YouTube responded to Maza's tweet thread detailing his allegations, saying that it was "looking into it further."
Thanks so much for outlining all of this–we’re looking into it further. Sending you a DM now.— TeamYouTube (@TeamYouTube) May 31, 2019
The company also confirmed to The Hill that it was investigating in response to Maza's thread, but declined to comment further.
Maza, the host of Vox's media literacy series "Strikethrough," accused Crowder on Twitter this week of "repeated, overt attacks on my sexual orientation and ethnicity." He said that the pundit has called him "an anchor baby" and "a lispy queer." He also said that Crowder's videos have caused him to be the "target of ridiculous harassment," adding that "it makes life sort of miserable."
The Vox host told his followers to flag Crowder's videos and said he did not believe YouTube would take a stand against the commentator. He accused the company of not caring about its LGBT creators.
Since I started working at Vox, Steven Crowder has been making video after video "debunking" Strikethrough. Every single video has included repeated, overt attacks on my sexual orientation and ethnicity. Here's a sample: pic.twitter.com/UReCcQ2Elj— Carlos Maza (@gaywonk) May 31, 2019
I've been called an anchor baby, a lispy queer, a Mexican, etc. These videos get millions of views on YouTube. Every time one gets posted, I wake up to a wall of homophobic/racist abuse on Instagram and Twitter.— Carlos Maza (@gaywonk) May 31, 2019
This isn't about "silencing conservatives." I don't give a flying fuck if conservatives on YouTube disagree with me. But by refusing to enforce its anti-harassment policy, YouTube is helping incredibly powerful cyberbullies organize and target people they disagree with.— Carlos Maza (@gaywonk) May 31, 2019
Anyway, if you want to help, I guess you can go to this dude's videos and flag them? But @YouTube isn't going to do anything, because YouTube does not give a fuck about queer creators. It cares about "engagement," and homophobic/racist harassment is VERY "engaging."— Carlos Maza (@gaywonk) May 31, 2019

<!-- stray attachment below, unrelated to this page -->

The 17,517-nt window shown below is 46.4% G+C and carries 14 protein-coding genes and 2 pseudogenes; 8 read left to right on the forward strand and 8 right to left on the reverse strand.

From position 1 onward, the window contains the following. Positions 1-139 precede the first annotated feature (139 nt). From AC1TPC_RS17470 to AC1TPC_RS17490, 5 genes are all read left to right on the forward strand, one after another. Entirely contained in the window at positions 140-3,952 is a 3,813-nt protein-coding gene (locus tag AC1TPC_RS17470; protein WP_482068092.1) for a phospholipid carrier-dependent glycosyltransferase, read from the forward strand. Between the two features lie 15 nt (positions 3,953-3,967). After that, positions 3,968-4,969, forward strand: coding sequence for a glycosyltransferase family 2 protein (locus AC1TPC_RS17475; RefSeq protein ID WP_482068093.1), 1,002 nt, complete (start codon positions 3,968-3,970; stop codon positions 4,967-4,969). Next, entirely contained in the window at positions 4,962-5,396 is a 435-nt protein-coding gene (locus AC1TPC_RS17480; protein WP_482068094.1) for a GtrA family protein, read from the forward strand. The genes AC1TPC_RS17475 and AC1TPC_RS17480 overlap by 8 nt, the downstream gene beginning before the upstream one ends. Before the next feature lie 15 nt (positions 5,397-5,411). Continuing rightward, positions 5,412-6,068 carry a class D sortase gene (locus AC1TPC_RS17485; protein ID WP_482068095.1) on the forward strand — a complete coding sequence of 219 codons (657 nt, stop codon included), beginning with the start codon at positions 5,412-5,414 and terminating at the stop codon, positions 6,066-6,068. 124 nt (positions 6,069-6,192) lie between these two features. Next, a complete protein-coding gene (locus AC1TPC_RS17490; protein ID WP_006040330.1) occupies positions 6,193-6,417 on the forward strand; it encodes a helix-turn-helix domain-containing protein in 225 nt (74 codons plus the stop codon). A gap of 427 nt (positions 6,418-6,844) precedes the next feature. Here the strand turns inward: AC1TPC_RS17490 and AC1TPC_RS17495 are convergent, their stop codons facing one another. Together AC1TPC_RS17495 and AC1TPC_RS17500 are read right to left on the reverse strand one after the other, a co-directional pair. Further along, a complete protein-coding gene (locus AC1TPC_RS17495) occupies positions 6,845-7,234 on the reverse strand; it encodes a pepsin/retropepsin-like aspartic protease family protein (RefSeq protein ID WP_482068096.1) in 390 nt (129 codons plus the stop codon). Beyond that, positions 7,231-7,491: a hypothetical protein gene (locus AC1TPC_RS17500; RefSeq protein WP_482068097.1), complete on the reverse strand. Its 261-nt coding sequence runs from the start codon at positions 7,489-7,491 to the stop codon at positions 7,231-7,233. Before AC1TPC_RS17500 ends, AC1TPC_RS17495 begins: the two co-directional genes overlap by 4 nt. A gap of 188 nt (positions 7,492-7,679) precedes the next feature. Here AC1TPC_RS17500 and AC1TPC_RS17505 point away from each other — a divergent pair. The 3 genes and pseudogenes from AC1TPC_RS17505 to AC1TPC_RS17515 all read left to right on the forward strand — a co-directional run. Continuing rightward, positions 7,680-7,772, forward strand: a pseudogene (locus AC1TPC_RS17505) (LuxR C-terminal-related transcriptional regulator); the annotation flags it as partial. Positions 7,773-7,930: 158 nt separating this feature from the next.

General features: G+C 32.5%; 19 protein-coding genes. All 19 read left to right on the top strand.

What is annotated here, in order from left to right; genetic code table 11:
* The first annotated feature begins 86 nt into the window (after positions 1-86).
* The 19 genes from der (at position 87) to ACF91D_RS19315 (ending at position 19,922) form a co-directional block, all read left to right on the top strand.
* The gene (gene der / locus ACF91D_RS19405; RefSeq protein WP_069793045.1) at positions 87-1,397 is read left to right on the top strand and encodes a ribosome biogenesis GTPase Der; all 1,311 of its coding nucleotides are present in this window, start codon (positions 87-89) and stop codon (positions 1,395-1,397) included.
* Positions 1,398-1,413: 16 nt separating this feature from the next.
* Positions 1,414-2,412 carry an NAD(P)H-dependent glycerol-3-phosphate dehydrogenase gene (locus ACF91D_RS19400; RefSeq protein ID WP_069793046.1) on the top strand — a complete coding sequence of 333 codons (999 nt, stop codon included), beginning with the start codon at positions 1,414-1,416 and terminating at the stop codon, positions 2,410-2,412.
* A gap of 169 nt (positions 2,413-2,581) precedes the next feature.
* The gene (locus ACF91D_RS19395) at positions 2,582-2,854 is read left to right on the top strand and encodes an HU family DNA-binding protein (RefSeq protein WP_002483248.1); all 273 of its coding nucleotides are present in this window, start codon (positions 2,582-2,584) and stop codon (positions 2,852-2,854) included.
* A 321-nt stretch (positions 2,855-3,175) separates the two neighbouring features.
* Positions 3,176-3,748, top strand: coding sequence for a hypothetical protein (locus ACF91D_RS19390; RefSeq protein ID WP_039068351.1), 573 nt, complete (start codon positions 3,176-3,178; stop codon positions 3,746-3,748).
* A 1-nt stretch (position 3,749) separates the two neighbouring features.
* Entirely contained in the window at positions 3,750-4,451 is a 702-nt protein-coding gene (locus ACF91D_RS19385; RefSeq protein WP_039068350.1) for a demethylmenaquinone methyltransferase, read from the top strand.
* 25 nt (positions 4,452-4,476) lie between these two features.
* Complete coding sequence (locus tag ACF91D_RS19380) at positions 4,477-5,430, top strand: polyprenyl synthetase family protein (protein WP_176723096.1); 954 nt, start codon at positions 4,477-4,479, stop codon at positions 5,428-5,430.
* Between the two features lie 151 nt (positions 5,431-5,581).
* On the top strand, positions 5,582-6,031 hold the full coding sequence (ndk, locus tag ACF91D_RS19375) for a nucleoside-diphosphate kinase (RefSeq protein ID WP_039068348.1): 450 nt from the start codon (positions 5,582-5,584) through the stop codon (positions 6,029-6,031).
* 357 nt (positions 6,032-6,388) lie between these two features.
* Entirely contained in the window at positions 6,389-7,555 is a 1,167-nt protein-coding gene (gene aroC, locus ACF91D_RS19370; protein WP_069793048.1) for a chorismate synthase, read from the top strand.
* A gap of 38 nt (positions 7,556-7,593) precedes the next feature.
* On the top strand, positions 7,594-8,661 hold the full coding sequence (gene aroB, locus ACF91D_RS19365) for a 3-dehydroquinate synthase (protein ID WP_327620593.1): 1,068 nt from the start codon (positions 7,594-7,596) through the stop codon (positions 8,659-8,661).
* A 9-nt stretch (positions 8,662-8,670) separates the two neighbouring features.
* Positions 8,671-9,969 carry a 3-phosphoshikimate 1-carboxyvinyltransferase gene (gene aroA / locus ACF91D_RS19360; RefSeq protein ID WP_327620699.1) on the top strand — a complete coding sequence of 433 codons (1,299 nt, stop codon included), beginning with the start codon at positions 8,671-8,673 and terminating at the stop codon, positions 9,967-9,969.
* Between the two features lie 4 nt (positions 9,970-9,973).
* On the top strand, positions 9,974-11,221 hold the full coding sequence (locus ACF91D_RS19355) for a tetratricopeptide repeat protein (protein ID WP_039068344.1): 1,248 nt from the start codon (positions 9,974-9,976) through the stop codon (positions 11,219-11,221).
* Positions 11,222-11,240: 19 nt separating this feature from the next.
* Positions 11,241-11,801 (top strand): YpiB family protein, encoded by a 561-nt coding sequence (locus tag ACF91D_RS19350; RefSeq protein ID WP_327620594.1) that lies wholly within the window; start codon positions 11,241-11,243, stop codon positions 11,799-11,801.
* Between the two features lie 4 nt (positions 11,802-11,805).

Crowder posted a video to YouTube on Friday responding to the investigation and Maza's allegations. He framed the events as an attack by Vox on a successful competitor, claiming that Vox "can’t compete" with his channel.
"I’m really hoping that YouTube doesn’t capitulate to a multihundred-million-dollar corporation who've had a long history of advocating corporate censorship," he said. "I’m hoping YouTube doesn’t cave simply because of political and huge financial pressure."
"This is not really an example of hate speech or even just offensive speech versus a self-proclaimed queer creator," he added. "This is an example of a giant, multinational media conglomeration ... attempting to squash a competitor."
Crowder also defended past comments he made about Maza, saying his references to Maza as "the gay Latino host at Vox" was "friendly ribbing" and noting that Maza often refers to himself as gay or queer. He also said he has discouraged doxxing or other targeted harassment online.
"You speak with a lisp, and you refer to yourself as a queer," he said. "That, along with the LGBTQ moniker, has genuinely made me think that 'queer' is one of the more suitable terms. If not, I don't understand the rulebook."
Vox is trying to ban my channel https://t.co/pb1Mb6e8Hk— Steven Crowder (@scrowder) May 31, 2019
Crowder has posted several "rebuttal" videos in response to videos created by Maza for Vox.
The Hill has reached out to YouTube for comment.